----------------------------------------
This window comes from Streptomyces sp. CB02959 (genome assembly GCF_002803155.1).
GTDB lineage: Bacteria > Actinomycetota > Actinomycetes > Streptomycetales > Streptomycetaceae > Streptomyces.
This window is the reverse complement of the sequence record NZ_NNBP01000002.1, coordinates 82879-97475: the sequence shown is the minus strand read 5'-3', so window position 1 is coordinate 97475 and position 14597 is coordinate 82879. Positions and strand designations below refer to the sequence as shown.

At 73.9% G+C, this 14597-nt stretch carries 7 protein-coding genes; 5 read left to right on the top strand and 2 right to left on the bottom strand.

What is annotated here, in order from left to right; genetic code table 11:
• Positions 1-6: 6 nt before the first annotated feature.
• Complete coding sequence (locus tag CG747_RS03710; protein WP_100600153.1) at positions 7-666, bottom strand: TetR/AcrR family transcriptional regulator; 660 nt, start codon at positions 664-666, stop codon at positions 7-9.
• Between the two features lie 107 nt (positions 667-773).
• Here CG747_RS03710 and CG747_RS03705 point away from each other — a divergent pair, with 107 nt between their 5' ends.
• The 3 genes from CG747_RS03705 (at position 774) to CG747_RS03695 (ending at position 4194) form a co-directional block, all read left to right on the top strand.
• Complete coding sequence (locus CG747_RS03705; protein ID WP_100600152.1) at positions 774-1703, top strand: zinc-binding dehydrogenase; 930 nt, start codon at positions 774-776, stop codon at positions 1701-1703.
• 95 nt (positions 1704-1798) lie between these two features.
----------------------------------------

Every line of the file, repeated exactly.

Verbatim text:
This window comes from Streptomyces sp. CB02959 (genome assembly GCF_002803155.1).
GTDB lineage: Bacteria > Actinomycetota > Actinomycetes > Streptomycetales > Streptomycetaceae > Streptomyces.
This window is the reverse complement of the sequence record NZ_NNBP01000002.1, coordinates 82879-97475: the sequence shown is the minus strand read 5'-3', so window position 1 is coordinate 97475 and position 14597 is coordinate 82879. Positions and strand designations below refer to the sequence as shown.

At 73.9% G+C, this 14597-nt stretch carries 7 protein-coding genes; 5 read left to right on the top strand and 2 right to left on the bottom strand.

What is annotated here, in order from left to right; genetic code table 11:
• Positions 1-6: 6 nt before the first annotated feature.
• Complete coding sequence (locus tag CG747_RS03710; protein WP_100600153.1) at positions 7-666, bottom strand: TetR/AcrR family transcriptional regulator; 660 nt, start codon at positions 664-666, stop codon at positions 7-9.
• Between the two features lie 107 nt (positions 667-773).
• Here CG747_RS03710 and CG747_RS03705 point away from each other — a divergent pair, with 107 nt between their 5' ends.
• The 3 genes from CG747_RS03705 (at position 774) to CG747_RS03695 (ending at position 4194) form a co-directional block, all read left to right on the top strand.
• Complete coding sequence (locus CG747_RS03705; protein ID WP_100600152.1) at positions 774-1703, top strand: zinc-binding dehydrogenase; 930 nt, start codon at positions 774-776, stop codon at positions 1701-1703.
• 95 nt (positions 1704-1798) lie between these two features.